Commerce? BS!

Justice Clarence Thomas dissenting on ALBERTO R. GONZALES, ATTORNEY GENERAL, et al., PETITIONERS v. ANGEL McCLARY RAICH et al.

Respondents Diane Monson and Angel Raich use marijuana that has never been bought or sold, that has never crossed state lines, and that has had no demonstrable effect on the national market for marijuana. If Congress can regulate this under the Commerce Clause, then it can regulate virtually anything–and the Federal Government is no longer one of limited and enumerated powers.

Justice Thomas is entirely correct, Congress has been using the Commerce Clause in exactly this “Central Planning” way for decades.

Entire dissent here.

This is the guy Senate Minority Leader Harry Reid says can’t write, implies is stupid and insinuates is an Uncle Tom.

I’d say it’s the Senator who needs remedial reading instruction and a repeat of Elementary Logic 001.

2 thoughts on “Commerce? BS!”

  1. The Commerce Clause would seemingly have little application to this issue, unless interstate is expanded to include the state of agony that the grossly unfortunate experience via cancer. Regardless of one’s support or abhorrence for government intervention, and regardless of the concern for the slippable, if not slippery slope this issue presents, compassion would seemingly say that the need and benefit to the individuals mandates a solution that gives the terminally ill access to an available relief.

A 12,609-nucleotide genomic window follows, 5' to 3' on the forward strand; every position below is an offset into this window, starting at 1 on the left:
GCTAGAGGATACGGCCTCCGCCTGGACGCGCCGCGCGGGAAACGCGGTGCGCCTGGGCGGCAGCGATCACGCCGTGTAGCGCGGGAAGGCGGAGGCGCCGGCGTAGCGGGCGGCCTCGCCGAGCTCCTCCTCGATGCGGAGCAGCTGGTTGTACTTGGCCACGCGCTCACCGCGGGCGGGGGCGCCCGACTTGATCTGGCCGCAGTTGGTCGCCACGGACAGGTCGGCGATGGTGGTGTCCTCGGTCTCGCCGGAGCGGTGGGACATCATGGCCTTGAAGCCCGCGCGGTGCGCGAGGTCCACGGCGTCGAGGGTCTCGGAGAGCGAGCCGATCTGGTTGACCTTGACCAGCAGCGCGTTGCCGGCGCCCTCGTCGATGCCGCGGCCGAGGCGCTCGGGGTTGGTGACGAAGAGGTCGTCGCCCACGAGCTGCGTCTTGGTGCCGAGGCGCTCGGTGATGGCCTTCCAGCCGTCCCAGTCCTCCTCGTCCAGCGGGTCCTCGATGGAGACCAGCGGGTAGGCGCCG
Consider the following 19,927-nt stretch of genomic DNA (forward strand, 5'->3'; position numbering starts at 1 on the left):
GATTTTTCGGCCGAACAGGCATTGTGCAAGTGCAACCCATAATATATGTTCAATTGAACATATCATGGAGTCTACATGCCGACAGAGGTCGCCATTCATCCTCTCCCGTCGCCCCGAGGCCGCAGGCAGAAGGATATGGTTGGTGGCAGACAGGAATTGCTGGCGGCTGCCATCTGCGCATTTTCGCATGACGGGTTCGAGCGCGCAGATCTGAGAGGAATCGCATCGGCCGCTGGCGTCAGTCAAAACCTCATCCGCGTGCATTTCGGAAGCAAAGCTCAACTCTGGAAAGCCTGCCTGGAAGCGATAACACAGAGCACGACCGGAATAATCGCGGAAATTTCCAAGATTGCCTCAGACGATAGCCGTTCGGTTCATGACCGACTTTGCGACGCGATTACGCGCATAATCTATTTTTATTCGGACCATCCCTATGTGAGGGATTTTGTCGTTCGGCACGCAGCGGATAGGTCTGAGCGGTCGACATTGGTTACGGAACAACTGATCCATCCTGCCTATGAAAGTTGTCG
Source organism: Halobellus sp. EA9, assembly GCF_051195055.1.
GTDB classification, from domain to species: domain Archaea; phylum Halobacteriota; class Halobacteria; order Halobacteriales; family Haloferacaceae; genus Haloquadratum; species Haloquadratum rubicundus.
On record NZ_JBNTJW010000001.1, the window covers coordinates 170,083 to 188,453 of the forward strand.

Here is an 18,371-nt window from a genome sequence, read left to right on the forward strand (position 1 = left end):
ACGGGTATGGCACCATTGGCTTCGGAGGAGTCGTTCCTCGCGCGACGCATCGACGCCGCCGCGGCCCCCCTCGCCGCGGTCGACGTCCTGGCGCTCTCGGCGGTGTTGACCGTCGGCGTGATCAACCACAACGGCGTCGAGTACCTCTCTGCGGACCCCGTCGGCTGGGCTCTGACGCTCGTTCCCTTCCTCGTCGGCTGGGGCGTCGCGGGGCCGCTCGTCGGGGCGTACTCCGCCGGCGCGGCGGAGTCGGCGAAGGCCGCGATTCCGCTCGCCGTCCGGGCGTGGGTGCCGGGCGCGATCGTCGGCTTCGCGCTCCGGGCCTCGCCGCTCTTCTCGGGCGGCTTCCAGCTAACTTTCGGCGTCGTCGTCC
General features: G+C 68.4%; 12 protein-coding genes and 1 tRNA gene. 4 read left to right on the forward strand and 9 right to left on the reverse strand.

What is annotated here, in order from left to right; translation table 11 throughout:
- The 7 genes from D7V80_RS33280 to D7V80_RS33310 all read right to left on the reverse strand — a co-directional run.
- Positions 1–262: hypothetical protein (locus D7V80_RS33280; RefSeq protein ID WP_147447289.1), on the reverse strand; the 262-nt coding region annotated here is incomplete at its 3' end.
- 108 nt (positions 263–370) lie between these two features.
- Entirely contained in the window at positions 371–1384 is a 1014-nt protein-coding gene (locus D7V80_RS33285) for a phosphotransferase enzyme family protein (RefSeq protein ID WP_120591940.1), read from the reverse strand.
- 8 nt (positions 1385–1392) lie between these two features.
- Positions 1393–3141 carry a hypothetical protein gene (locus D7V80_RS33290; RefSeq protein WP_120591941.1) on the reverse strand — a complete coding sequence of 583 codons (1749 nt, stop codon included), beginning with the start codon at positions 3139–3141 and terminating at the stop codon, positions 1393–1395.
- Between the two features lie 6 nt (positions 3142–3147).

2. While I agree with jpm’s conclusion, I think the method of getting to it pays scant attention to the Constitutional context.The Constitution does not speak about compassion. It speaks about limiting the power of the Federal Government. In this case, the compassion of some States has been stifled, but even that is not the issue.This problem, as well as the enormous waste of resources known as the “War on Drugs”, can be solved by Congress this week. They can just change the law. Compassion, or simple wisdom: it need never involve the Supreme Court. This does make one’s attitude about government intervention germane, because it is government intervention that is the problem in the first place.